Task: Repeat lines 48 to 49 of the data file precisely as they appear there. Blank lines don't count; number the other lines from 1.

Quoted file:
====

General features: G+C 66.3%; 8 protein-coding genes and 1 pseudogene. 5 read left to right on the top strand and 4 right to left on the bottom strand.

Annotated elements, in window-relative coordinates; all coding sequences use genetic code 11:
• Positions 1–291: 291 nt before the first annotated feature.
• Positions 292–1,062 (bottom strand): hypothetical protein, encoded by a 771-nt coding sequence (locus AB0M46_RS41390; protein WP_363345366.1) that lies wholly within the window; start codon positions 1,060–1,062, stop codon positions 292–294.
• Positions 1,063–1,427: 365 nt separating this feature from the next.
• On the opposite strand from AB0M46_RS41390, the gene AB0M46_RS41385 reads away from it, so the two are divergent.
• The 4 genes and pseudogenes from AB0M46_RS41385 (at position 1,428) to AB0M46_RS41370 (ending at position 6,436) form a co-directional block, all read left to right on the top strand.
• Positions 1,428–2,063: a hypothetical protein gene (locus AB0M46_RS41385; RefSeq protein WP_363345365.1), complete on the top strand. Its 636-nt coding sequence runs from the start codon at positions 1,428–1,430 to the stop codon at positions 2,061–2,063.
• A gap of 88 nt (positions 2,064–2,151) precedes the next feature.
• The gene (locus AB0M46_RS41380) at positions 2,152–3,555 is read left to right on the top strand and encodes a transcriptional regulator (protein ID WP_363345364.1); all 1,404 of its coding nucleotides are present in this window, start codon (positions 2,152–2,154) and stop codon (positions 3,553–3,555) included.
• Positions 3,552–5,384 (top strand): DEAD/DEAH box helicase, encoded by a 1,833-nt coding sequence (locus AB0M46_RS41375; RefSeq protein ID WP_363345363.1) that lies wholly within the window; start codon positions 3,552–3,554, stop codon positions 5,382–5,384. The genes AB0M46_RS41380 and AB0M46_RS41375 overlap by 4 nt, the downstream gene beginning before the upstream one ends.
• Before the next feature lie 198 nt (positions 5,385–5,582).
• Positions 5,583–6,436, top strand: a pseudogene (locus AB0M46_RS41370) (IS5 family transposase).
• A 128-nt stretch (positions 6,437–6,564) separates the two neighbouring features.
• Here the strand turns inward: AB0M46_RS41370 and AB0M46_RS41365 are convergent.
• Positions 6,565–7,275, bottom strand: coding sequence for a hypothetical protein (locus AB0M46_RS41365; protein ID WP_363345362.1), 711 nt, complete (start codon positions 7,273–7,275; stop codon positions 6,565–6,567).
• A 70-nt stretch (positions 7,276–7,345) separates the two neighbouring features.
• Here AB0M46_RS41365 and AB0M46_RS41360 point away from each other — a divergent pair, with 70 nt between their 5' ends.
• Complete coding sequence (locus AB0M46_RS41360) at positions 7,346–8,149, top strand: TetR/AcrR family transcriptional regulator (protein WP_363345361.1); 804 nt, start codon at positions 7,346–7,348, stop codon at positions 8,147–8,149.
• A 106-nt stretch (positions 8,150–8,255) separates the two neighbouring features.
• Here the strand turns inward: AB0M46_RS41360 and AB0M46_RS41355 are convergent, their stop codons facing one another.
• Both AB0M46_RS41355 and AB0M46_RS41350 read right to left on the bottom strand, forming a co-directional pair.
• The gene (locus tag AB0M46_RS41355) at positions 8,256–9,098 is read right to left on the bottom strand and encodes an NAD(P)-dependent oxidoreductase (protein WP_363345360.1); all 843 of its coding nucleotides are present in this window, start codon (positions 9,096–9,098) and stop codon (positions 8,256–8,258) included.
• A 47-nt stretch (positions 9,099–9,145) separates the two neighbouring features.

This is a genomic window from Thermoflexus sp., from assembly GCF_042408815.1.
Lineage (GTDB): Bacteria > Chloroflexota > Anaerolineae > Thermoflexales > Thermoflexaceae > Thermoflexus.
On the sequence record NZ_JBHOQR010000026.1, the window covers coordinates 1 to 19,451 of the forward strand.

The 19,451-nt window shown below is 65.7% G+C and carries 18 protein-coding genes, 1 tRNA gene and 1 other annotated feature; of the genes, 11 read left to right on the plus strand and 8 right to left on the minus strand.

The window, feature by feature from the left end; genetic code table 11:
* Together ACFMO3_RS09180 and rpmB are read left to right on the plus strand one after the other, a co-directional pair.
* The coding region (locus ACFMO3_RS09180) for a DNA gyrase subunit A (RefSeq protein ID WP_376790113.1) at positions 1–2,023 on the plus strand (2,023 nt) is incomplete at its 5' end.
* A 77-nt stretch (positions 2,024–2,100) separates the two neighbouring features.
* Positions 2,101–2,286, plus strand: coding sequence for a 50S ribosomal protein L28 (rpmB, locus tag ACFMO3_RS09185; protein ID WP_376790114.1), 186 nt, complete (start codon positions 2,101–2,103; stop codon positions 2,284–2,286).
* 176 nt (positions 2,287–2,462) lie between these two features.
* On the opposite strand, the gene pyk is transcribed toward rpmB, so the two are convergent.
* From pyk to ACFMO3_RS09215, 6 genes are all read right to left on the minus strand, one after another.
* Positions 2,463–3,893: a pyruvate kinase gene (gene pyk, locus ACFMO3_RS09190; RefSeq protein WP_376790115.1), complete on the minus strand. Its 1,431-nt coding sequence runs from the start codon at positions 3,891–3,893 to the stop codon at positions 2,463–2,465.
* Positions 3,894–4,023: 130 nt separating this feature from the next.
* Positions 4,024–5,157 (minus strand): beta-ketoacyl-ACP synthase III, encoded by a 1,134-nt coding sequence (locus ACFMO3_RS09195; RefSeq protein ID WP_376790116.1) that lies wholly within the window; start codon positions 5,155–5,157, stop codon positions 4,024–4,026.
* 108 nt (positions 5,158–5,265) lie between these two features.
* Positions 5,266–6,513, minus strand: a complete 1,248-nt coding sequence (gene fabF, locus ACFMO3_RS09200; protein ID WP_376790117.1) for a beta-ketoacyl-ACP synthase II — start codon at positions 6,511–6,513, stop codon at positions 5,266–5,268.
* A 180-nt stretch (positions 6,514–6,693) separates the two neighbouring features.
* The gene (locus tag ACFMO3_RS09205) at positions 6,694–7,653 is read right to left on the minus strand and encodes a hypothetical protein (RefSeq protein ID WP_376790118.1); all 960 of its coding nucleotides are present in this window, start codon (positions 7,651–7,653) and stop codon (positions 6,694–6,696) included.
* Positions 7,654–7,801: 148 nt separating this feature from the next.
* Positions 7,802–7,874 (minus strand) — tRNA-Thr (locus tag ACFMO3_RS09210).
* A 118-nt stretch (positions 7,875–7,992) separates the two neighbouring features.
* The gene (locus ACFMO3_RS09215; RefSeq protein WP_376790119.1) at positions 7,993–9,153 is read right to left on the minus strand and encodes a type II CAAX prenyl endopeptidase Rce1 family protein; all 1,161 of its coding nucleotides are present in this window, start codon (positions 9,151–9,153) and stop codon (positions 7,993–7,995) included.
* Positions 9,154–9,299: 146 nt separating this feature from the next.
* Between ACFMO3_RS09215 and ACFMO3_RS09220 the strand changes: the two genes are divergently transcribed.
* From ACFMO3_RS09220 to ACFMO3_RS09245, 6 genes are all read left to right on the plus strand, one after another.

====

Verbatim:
* Positions 9,154–9,299: 146 nt separating this feature from the next.
* Between ACFMO3_RS09215 and ACFMO3_RS09220 the strand changes: the two genes are divergently transcribed.